Last night served as the launch of the Summer Olympics’ most recent incarnation. As a prelude of sorts to the competition, a report titled “Toward a One Planet Olympics Revisited” was released earlier this month by BioRegional, an international sustainability charity. Authored in conjunction with the World Wildlife Fund-UK, the document claims the 2012 Summer Games “succeeded in being the most sustainable Games yet, but that failures have occurred in some significant areas.” The first city to host the modern Olympics three times, London was praised for its inclusion of a carbon footprint tool, but denigrated for the lack of visibility in terms of renewable energy installations. However, with the Games barely 24 hours old, to deem them the most sustainable seems presumptuous considering the vast numbers of attendees flying in from outside the country, an undetermined amount of water used, trash generated, and energy consumed among other factors.
BioRegional and WWF-UK have worked with the 2012 London Olympic Games since 2005, when the city was awarded the quadrennial competition. Towards a One Planet Olympics was published in 2005 as the London 2012 sustainability strategy. It is available for download here. As an interesting use of social media, the two organizations (BioRegional and WWF-UK) have set up an online social network at www.towardsaoneplanetolympics.com for people to share their opinions on the London Games’ sustainability.
It appears that environmental sustainability is the main focus of the new report. Large tracts of land in the city’s East End were razed and transformed for the Games, which does not necessarily bode well for those groups that previously inhabited the space. While the long term legacy will play out over the next several years, it has been reported that the Olympic village will be turned into roughly 3,000 affordable homes. However, many local businesses and groups suffer despite the influx of people during the Olympics, as numerous venues fail to capitalize on the extant business infrastructure.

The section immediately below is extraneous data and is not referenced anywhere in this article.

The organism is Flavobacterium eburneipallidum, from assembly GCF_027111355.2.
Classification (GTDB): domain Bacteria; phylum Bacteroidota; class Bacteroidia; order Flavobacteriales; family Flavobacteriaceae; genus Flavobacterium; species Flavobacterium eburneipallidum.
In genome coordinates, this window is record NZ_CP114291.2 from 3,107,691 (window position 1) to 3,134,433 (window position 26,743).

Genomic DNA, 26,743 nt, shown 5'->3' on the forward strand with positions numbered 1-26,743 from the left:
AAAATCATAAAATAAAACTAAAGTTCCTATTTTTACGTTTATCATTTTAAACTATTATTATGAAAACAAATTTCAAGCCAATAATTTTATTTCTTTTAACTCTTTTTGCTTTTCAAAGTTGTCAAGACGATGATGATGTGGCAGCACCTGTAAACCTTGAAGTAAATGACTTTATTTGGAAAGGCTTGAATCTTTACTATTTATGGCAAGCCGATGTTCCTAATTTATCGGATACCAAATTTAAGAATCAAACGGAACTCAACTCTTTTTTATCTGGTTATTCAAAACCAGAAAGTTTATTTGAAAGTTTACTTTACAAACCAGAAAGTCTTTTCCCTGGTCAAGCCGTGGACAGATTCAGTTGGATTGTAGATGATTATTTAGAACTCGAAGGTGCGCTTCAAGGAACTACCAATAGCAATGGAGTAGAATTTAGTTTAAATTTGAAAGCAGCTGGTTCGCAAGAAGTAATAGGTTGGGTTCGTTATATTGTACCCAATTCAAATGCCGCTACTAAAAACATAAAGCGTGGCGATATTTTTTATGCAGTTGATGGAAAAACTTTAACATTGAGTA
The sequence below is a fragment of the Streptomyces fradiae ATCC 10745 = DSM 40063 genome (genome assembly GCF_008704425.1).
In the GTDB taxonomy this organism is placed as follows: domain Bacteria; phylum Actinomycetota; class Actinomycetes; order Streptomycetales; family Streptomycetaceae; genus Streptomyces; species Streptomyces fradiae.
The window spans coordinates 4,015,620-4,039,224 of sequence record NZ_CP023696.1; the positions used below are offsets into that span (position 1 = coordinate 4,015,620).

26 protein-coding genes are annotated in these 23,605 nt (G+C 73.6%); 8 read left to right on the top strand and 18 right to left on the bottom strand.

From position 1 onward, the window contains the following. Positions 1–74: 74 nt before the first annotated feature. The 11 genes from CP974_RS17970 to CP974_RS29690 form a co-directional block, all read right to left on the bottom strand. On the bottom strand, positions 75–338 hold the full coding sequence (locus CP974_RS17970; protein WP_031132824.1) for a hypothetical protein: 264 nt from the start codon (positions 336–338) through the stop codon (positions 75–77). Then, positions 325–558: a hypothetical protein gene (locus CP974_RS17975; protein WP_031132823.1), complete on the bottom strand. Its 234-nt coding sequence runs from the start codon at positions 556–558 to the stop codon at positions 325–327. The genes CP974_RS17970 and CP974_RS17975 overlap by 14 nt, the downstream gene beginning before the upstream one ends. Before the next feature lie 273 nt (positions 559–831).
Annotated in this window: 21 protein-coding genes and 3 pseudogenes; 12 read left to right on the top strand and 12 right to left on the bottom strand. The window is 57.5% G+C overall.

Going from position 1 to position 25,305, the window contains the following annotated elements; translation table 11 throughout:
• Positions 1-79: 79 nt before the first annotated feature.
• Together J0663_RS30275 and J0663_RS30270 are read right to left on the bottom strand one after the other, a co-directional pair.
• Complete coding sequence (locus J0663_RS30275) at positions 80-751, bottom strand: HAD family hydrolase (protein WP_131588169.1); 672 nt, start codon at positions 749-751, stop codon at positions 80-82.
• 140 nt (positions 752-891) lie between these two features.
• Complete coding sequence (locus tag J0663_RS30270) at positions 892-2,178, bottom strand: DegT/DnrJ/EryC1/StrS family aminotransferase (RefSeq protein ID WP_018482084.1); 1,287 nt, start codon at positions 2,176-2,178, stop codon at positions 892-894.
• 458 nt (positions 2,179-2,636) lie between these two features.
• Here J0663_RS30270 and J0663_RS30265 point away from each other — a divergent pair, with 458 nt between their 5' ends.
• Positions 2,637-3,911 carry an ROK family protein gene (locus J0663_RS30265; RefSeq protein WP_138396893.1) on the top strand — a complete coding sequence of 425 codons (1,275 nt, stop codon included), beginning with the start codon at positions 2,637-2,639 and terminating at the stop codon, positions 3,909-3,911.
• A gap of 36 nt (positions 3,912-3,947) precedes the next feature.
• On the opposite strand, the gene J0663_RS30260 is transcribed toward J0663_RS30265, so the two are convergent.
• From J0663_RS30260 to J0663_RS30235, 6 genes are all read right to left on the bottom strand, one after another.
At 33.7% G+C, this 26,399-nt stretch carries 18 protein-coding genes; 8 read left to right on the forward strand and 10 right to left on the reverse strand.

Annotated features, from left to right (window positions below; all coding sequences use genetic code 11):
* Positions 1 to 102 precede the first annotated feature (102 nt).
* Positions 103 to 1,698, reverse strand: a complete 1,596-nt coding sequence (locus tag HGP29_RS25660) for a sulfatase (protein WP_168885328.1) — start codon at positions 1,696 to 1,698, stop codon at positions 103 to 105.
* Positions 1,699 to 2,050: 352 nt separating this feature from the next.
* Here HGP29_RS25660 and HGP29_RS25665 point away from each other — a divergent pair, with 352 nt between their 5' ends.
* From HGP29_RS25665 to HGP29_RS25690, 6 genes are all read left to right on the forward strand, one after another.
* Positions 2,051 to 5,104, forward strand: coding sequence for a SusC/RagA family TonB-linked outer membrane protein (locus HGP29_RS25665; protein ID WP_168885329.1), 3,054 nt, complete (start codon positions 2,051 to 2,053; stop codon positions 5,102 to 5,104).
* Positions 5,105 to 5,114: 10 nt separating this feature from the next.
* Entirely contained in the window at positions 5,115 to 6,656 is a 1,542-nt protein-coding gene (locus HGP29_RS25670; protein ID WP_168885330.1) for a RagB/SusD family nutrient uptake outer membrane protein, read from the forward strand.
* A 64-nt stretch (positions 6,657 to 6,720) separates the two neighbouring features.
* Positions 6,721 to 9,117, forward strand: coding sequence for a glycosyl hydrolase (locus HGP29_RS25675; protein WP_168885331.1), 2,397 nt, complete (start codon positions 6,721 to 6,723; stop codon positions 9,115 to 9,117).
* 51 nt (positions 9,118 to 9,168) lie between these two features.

Economists can be found on both sides of the economic sustainability (benefits outweighing the costs) debate. NPR has a report on some of the issues brought up by Olympic detractors. Whatever the economic and social sustainability components, the “greenness” of the Games demonstrates an effort to reduce environmental impacts, namely through the mitigation in resource consumption leading up to the Olympics. Now, if they could only figure a way to bring spectators and competitors via sustainable transportation from all corners of the globe.